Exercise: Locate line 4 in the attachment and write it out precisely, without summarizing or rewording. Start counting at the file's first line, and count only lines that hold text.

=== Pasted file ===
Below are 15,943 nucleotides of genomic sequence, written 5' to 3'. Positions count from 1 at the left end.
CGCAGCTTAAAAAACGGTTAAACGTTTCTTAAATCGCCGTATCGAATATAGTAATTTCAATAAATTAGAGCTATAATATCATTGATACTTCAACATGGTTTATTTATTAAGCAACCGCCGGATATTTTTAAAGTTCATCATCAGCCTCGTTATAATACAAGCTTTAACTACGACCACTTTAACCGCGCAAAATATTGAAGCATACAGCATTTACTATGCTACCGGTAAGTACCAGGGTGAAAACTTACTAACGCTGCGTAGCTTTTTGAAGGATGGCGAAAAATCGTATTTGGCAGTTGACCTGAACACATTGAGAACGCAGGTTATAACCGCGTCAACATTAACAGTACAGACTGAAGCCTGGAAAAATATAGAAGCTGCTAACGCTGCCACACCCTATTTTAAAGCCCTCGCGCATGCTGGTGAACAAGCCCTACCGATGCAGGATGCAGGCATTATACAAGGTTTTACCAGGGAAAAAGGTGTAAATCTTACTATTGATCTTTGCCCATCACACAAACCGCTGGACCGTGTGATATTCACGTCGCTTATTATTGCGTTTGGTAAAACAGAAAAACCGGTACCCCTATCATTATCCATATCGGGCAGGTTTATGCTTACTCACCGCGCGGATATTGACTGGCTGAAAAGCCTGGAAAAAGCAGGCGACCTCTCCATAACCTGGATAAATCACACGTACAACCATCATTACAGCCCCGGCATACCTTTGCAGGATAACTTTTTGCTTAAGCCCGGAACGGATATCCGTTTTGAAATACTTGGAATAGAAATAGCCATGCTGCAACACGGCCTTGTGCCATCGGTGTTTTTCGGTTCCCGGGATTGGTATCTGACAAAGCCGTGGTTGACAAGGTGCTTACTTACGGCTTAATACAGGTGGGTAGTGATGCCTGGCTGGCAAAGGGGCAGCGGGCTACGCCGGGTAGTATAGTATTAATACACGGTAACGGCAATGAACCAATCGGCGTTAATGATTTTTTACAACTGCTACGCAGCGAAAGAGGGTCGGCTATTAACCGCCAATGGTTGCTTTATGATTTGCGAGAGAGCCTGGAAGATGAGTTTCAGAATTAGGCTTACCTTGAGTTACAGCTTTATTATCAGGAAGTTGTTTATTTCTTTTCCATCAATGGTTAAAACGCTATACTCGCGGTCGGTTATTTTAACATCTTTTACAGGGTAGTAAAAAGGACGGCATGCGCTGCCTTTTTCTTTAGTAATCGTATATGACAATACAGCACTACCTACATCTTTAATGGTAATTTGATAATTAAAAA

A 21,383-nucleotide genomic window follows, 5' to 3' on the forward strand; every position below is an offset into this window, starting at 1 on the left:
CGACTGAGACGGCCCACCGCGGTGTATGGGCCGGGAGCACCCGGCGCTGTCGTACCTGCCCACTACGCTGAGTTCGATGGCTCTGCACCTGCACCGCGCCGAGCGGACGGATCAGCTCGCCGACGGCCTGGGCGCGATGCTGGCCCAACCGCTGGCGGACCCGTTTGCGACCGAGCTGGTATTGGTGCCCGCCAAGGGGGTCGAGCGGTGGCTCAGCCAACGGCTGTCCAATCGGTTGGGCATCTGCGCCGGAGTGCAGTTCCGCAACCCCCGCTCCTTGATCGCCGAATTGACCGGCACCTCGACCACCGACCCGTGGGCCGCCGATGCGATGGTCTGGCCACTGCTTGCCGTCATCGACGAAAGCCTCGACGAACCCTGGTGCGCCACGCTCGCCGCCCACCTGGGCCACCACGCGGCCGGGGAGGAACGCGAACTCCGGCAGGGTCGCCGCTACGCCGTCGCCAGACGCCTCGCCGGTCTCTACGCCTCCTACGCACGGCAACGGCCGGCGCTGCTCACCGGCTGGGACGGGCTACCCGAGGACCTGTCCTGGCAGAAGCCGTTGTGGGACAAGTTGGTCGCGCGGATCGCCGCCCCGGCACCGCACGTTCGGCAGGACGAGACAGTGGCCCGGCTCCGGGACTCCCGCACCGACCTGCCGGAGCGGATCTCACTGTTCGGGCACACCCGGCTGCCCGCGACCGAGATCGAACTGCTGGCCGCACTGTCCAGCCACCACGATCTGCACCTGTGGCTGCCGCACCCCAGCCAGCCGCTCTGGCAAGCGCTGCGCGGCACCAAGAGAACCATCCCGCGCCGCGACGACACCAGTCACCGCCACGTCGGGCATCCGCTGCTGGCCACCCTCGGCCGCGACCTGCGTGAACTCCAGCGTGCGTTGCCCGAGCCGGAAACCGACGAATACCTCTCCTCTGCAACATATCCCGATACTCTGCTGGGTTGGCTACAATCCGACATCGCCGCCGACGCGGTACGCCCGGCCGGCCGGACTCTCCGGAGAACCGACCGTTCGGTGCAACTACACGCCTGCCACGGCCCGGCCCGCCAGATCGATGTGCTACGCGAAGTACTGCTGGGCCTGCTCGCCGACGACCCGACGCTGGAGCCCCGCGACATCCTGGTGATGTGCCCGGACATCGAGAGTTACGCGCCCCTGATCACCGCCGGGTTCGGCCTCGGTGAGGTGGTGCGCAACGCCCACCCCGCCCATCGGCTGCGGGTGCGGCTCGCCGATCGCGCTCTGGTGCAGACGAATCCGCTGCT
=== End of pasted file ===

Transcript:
CGACTGAGACGGCCCACCGCGGTGTATGGGCCGGGAGCACCCGGCGCTGTCGTACCTGCCCACTACGCTGAGTTCGATGGCTCTGCACCTGCACCGCGCCGAGCGGACGGATCAGCTCGCCGACGGCCTGGGCGCGATGCTGGCCCAACCGCTGGCGGACCCGTTTGCGACCGAGCTGGTATTGGTGCCCGCCAAGGGGGTCGAGCGGTGGCTCAGCCAACGGCTGTCCAATCGGTTGGGCATCTGCGCCGGAGTGCAGTTCCGCAACCCCCGCTCCTTGATCGCCGAATTGACCGGCACCTCGACCACCGACCCGTGGGCCGCCGATGCGATGGTCTGGCCACTGCTTGCCGTCATCGACGAAAGCCTCGACGAACCCTGGTGCGCCACGCTCGCCGCCCACCTGGGCCACCACGCGGCCGGGGAGGAACGCGAACTCCGGCAGGGTCGCCGCTACGCCGTCGCCAGACGCCTCGCCGGTCTCTACGCCTCCTACGCACGGCAACGGCCGGCGCTGCTCACCGGCTGGGACGGGCTACCCGAGGACCTGTCCTGGCAGAAGCCGTTGTGGGACAAGTTGGTCGCGCGGATCGCCGCCCCGGCACCGCACGTTCGGCAGGACGAGACAGTGGCCCGGCTCCGGGACTCCCGCACCGACCTGCCGGAGCGGATCTCACTGTTCGGGCACACCCGGCTGCCCGCGACCGAGATCGAACTGCTGGCCGCACTGTCCAGCCACCACGATCTGCACCTGTGGCTGCCGCACCCCAGCCAGCCGCTCTGGCAAGCGCTGCGCGGCACCAAGAGAACCATCCCGCGCCGCGACGACACCAGTCACCGCCACGTCGGGCATCCGCTGCTGGCCACCCTCGGCCGCGACCTGCGTGAACTCCAGCGTGCGTTGCCCGAGCCGGAAACCGACGAATACCTCTCCTCTGCAACATATCCCGATACTCTGCTGGGTTGGCTACAATCCGACATCGCCGCCGACGCGGTACGCCCGGCCGGCCGGACTCTCCGGAGAACCGACCGTTCGGTGCAACTACACGCCTGCCACGGCCCGGCCCGCCAGATCGATGTGCTACGCGAAGTACTGCTGGGCCTGCTCGCCGACGACCCGACGCTGGAGCCCCGCGACATCCTGGTGATGTGCCCGGACATCGAGAGTTACGCGCCCCTGATCACCGCCGGGTTCGGCCTCGGTGAGGTGGTGCGCAACGCCCACCCCGCCCATCGGCTGCGGGTGCGGCTCGCCGATCGCGCTCTGGTGCAGACGAATCCGCTGCT